Q: In Episode 6 , we see Eugene struggling with the “forgiveness” that Jesse commanded from Mrs. Loach. Does Eugene actually want to be forgiven, or does he think he’s earned this punishment in some way?
A: I think it’s a combination of both. He does genuinely want to be forgiven, but I think he may feel this is a consequence in some ways. As we begin to understand a little bit more about his backstory, his history and how he ended up here, his approach to the overall situation will make more sense.
Q: Eugene is obviously struggling with a lot of emotions about what he did. Does he think Jesse is the only one who can help him? Is that what their relationship is based on?
A: I think that’s very much the starting point. Eugene is searching for forgiveness and he’s not getting it from Annville or his family, so he’s turning to a higher power and that manifests itself in the way that he views Jesse. He views Jesse as his connection to God when God isn’t speaking directly to him. I think that plays a huge role in their complicated relationship.
Q: Their relationship hits a peak in Episode 6 when Jesse, in a moment of anger, tells him to go to Hell and Eugene disappears. What were your thoughts when you first read that in the script?
A: Poor Eugene! He can’t catch a break. I was very excited when I read that. I think it will shock a lot of people.
Q: Why do you think Jesse got worked up enough to send Eugene to Hell?
A: I’ve always very much viewed Eugene as a mirror in the context of Jesse. He says things about himself, his struggles and God not wanting anything to do with him. In the pilot, we see Eugene talking about himself, but it’s registering on Jesse’s face that he could just as well be talking about him. That back-and-forth relationship has continued to progress, but as Jesse’s ego inflates throughout the season, he becomes less tolerant of seeing his own flaws reflected in Eugene. At this point, when Eugene takes a real moral stance and says, “This isn’t right,” Jesse recognizes that but doesn’t want to see it. It’s easier for Jesse to not deal with it, and, out of frustration, he tells him to go to Hell.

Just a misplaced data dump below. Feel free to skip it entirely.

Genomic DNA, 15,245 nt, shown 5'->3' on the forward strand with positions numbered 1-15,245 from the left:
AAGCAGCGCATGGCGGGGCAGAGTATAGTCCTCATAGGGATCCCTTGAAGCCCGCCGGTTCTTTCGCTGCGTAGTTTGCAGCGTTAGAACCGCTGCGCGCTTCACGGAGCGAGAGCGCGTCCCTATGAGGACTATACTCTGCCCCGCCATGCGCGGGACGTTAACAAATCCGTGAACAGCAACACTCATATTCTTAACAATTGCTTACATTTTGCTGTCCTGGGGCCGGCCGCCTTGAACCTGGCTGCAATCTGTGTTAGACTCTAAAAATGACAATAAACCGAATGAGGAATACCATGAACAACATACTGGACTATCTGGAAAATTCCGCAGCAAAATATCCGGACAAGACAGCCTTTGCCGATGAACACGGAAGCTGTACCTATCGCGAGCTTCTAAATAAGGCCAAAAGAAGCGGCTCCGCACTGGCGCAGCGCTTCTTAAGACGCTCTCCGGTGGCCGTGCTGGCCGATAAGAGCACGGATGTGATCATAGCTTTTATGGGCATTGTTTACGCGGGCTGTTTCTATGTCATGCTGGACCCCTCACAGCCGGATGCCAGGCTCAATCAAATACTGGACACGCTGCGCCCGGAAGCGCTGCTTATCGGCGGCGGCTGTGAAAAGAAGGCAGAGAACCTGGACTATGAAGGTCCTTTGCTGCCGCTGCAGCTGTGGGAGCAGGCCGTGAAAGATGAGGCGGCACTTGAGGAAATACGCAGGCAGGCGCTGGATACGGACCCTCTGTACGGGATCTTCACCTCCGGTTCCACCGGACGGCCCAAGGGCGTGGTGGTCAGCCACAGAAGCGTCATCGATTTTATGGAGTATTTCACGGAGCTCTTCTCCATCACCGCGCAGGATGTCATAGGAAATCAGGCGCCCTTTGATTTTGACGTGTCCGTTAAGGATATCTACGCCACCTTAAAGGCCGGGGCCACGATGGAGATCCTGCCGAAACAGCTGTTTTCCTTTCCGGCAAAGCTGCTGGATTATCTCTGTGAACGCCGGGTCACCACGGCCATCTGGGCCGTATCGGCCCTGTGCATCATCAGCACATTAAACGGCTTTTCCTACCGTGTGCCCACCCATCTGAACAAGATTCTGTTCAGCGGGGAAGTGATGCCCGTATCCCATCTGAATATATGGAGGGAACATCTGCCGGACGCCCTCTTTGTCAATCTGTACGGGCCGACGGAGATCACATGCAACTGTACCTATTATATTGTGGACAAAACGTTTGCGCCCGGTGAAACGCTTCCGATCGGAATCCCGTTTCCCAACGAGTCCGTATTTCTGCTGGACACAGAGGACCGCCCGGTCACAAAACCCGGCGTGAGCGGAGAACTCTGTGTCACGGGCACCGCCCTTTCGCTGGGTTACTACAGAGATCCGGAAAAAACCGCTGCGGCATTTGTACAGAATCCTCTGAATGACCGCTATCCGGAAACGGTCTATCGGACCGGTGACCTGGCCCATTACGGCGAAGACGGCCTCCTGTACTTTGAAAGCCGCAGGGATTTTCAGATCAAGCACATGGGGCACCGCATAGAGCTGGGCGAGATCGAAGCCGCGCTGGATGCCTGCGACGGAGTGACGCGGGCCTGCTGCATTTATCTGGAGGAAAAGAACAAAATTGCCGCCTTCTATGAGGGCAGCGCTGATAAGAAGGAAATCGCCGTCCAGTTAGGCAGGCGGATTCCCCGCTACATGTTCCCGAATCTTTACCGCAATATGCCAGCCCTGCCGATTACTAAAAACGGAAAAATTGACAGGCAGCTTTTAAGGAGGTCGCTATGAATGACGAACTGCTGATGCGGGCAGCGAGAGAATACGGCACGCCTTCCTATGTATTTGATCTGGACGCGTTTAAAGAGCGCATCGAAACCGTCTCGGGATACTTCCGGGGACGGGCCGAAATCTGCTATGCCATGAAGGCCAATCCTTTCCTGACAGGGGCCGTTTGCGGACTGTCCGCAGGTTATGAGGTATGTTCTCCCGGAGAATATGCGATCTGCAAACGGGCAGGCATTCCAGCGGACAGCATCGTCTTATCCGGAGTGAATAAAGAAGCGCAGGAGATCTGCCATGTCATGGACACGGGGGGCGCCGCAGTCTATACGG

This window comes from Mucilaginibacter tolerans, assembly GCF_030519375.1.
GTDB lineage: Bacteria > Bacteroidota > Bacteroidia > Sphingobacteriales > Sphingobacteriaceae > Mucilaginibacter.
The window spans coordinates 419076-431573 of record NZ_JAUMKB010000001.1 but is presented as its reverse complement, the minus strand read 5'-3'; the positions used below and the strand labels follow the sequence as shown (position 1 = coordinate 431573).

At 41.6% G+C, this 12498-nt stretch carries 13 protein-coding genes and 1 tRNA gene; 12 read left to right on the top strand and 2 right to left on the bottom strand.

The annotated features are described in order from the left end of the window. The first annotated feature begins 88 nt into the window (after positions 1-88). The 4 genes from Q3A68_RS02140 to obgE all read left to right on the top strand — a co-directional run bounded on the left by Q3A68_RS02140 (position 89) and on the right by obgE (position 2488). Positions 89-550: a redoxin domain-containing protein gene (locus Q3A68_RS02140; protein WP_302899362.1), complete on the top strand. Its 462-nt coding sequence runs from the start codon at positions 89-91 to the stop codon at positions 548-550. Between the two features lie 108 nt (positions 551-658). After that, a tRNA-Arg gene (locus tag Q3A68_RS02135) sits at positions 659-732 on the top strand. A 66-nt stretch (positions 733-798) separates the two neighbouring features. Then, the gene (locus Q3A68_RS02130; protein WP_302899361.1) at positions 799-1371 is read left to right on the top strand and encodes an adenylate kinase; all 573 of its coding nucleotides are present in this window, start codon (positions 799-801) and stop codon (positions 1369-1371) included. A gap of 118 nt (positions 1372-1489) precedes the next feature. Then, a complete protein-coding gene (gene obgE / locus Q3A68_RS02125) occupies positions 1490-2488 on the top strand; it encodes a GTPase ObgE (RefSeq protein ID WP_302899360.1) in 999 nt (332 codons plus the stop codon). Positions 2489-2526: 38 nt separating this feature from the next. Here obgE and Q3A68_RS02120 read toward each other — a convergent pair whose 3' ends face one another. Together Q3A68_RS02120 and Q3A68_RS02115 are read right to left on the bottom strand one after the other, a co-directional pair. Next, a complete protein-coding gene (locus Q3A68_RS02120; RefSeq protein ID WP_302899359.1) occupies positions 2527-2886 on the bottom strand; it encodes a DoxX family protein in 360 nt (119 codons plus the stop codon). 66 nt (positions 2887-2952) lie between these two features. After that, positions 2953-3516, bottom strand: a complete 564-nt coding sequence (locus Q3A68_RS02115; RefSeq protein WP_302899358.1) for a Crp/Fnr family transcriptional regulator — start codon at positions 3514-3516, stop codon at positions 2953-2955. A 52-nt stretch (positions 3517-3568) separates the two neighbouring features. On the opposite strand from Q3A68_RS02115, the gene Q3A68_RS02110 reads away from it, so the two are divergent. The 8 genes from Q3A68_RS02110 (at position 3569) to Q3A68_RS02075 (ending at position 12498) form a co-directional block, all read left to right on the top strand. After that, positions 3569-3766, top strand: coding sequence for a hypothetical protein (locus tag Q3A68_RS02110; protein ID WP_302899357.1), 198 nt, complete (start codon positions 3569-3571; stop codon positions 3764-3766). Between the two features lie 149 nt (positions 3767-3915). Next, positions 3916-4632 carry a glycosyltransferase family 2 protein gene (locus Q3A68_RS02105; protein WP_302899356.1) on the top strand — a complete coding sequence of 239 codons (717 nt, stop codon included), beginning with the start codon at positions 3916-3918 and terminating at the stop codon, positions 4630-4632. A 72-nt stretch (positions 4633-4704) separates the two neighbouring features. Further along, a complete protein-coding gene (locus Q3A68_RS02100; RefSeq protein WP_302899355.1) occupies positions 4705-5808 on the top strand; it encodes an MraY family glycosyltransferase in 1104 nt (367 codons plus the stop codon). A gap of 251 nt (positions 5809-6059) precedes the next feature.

Q: Hasn’t Eugene suffered enough?! How much worse can things get from here?
A: I think there’s a very long journey ahead of him and this is just the beginning. Ironically, in many ways, Eugene is one of the most moral characters of the show, and I think he recognizes that there’s something strange not coming from God. He wants to be forgiven and accepted more than anything, but the one thing he doesn’t want more than that is to be sinful. He wants to be a good person, and he has to say something. Unfortunately, in the world of Preacher, the people who take a stance for what’s good often suffer the unfortunate consequences of doing so. [Laughs]
Q: Of course we have to ask: What are you really drinking in those meat shakes?
A: [Laughs] Thank god it’s not raw eggs and meat! They make all different kinds of stuff, but chunky strawberry shakes are a lot better than drinking meat.
Read an interview with Jackie Earle Haley, who plays Odin Quincannon.